By Wamkele Mene & Frank Matsaert
2021 marked the beginning of a monumental milestone in Africa’s history, as the continent opened
its markets under the African Continental Free Trade Area (AfCFTA). The move represents a
phenomenal opportunity to expand trade, attract new investment and accelerate broad-based
One year on, efforts to support the implementation of the AfCFTA are well underway and partners
are actively contributing to the drive to try and accelerate progress, with the UK government
recently pledging £35 million.
Currently, Africa accounts for just 2.9% of global trade, while only 17% of African exports are intra-
continental, a paltry sum when compared with Asia’s 59% and Europe’s 68%. Yet UNECA estimates
that, once fully implemented, the AfCFTA could grow Africa’s GDP from US$ 2trillion to around
US$3.4 trillion, generate employment growth of 1.17% and boost welfare gains by an additional
$16bn annually by 2030.
The AfCFTA is projected to deliver huge benefits for people and businesses across the African
continent, as well as for its key trading partners of the EU, UK and US. Successes are being targeted
through the agreement’s aim of reducing trade costs and enabling Africa to integrate further into
global supply chains, eliminating 90% of tariffs with a focus on outstanding non-tariff barriers,
creating a single market with the free movement of goods, services, people and labour.
While the proliferation of regional trade blocs has started the process of harmonisation, they have
also, in some instances, led to higher export tariffs. With the aid of initiatives like one-stop border
posts, the AfCFTA will, in principle, remove these impediments to trade. Accompanying regional
programmes to the AfCFTA, like the African Union’s Action Plan for Boosting Intra-Africa Trade,
should help accelerate progress.
Nonetheless, the challenge remains of building a single market comprising 55 countries with more
than 1.3 billion people becomes a reality. While 41 countries have deposited their instruments of
ratification, not a single trade has occurred within its terms as a result of political disagreements.
COVID-19 compounded such issues, grinding international commerce to a halt as governments
sought to prevent the exponential spread of the virus. The severity of its social and economic impact
has necessitated a proven, ‘plug and play’ solution, that can be deployed quickly and at scale.
We know such solutions exist to these problems. As a multi-donor, not-for-profit, aid-for-trade
organisation, TradeMark East Africa (TMEA) has already started work on the goals of the AfCFTA by
removing both tariff and non-tariff barriers across the East and Southern Africa regions for more
than a decade, whilst also digitising the trade process to increase the speed of intra-continental
trade. While the UK took the lead in establishing TMEA, most recently pledging funds to the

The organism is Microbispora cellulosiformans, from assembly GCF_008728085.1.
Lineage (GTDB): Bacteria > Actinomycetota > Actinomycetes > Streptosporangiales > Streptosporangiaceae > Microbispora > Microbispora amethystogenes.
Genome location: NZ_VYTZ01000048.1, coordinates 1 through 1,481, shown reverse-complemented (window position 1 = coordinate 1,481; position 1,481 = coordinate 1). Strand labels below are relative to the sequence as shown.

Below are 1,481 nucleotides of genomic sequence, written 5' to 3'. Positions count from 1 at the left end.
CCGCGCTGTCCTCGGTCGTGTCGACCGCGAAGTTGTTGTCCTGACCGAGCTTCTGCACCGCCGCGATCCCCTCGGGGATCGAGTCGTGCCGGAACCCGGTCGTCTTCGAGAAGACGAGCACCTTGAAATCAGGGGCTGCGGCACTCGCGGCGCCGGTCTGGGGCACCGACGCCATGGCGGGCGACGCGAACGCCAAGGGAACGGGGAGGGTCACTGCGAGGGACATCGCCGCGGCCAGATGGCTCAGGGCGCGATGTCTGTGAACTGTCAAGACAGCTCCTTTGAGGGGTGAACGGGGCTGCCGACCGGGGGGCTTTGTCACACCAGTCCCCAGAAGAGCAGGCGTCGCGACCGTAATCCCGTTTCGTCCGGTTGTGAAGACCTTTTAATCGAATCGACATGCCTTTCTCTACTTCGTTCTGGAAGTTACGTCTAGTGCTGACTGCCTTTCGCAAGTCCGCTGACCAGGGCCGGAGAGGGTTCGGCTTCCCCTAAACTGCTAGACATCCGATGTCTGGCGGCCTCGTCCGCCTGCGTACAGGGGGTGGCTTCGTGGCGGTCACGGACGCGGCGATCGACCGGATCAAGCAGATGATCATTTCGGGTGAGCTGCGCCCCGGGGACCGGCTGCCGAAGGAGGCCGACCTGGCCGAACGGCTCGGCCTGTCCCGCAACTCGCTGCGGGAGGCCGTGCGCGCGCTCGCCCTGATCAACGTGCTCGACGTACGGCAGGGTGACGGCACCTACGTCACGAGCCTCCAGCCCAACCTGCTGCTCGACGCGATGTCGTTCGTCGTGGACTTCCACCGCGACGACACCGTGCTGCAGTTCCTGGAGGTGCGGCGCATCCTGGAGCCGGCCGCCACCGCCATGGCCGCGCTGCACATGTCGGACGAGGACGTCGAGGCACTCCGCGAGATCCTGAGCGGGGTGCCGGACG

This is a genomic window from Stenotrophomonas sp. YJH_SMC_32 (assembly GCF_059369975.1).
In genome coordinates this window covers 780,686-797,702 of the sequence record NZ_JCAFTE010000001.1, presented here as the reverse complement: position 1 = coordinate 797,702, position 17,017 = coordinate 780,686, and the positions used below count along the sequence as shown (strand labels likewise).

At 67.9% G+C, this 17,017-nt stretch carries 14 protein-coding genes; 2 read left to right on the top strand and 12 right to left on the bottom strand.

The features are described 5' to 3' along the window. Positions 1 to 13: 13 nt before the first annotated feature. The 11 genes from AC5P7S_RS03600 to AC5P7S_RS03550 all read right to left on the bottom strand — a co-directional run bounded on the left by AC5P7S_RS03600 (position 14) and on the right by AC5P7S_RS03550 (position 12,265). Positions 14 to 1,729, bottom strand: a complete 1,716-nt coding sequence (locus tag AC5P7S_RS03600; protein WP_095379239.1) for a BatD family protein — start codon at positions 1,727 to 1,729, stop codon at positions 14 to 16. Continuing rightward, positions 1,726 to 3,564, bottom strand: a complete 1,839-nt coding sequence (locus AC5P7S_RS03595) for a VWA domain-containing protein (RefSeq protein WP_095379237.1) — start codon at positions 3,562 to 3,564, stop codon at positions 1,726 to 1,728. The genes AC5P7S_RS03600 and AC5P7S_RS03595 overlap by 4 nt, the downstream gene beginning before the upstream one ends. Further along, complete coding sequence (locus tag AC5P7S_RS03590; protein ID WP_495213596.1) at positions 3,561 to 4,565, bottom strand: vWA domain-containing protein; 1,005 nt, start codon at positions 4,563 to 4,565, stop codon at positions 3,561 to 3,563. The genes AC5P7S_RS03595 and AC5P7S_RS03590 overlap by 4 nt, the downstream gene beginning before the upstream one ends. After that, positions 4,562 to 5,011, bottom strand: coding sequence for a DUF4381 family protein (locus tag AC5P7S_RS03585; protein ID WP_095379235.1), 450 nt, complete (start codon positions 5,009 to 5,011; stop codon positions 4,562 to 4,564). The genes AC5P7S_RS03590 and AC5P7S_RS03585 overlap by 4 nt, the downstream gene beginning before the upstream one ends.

organisation to facilitate trade within the AfCFTA, the US and EU are now also major investors,
growing the organisational firepower to more than US$1 billion over the last 10 years.
TMEA’s investments in the region’s trade infrastructure, such as at the ports of Mombasa and Dar es
Salaam, has improved both capacity and efficiency, while its support of the construction of one-
stop border posts have reduced the time it takes traders to cross from one country to another by an
average of 70%, lowering costs by more than US$100 million annually.
With its extensive donor network spanning five of the G7 members, existing capabilities and
unrivaled track record, TMEA is uniquely placed to help meet demand in supporting the
implementation of the AfCFTA. A key priority now is to scale-up TMEA’s operations to West and
Central Africa, recreating its model across the continent and leveraging its best-of-class capabilities
in aid-for-trade. With the support of the UK government’s £35 million pledge, TMEA can continue to
forge its way in improving intra-continental trade on the African continent as part of the AfCFTA.
Leveraging continental partnerships
To realise the benefits of the AfCFTA, the continued support and increased engagement of key
strategic partners are required. For the US, the AfCFTA neatly aligns with the principles of their
flagship African Growth and Opportunities Act (AGOA) – empowering big and small nations alike
across the continent. AGOA, underpinned by a ‘trade not aid’ philosophy, provides the perfect
platform from which the AfCFTA can help supercharge African trade with the US.
Across the Atlantic, the free trade area will help graduate the continent’s relationship with Europe to
a genuine two-way economic partnership of equals. The rhetoric from recent EU-Africa summits
underscores the political will that exists. Channeling active European support on helping Africa fast-
track delivery of the AfCFTA will be key to achieving that vision.
The initiative also provides a strong fit with the UK, and its stated aim of becoming Africa’s
“investment partner of choice”. By allowing both parties to capitalise on trade deals the UK has
signed with over a dozen African countries since it left the EU, the agreement will undoubtedly yield
greater investment, adding to the multi-billion pound deals facilitated by the UK-Africa Investment
summits between 2020 and 2022.
Delivering on the potential of the African single market will require a concerted effort and
investment. African leaders have set the blueprint; now the international community must support
them to help move Africa’s economic recovery into the fast lane.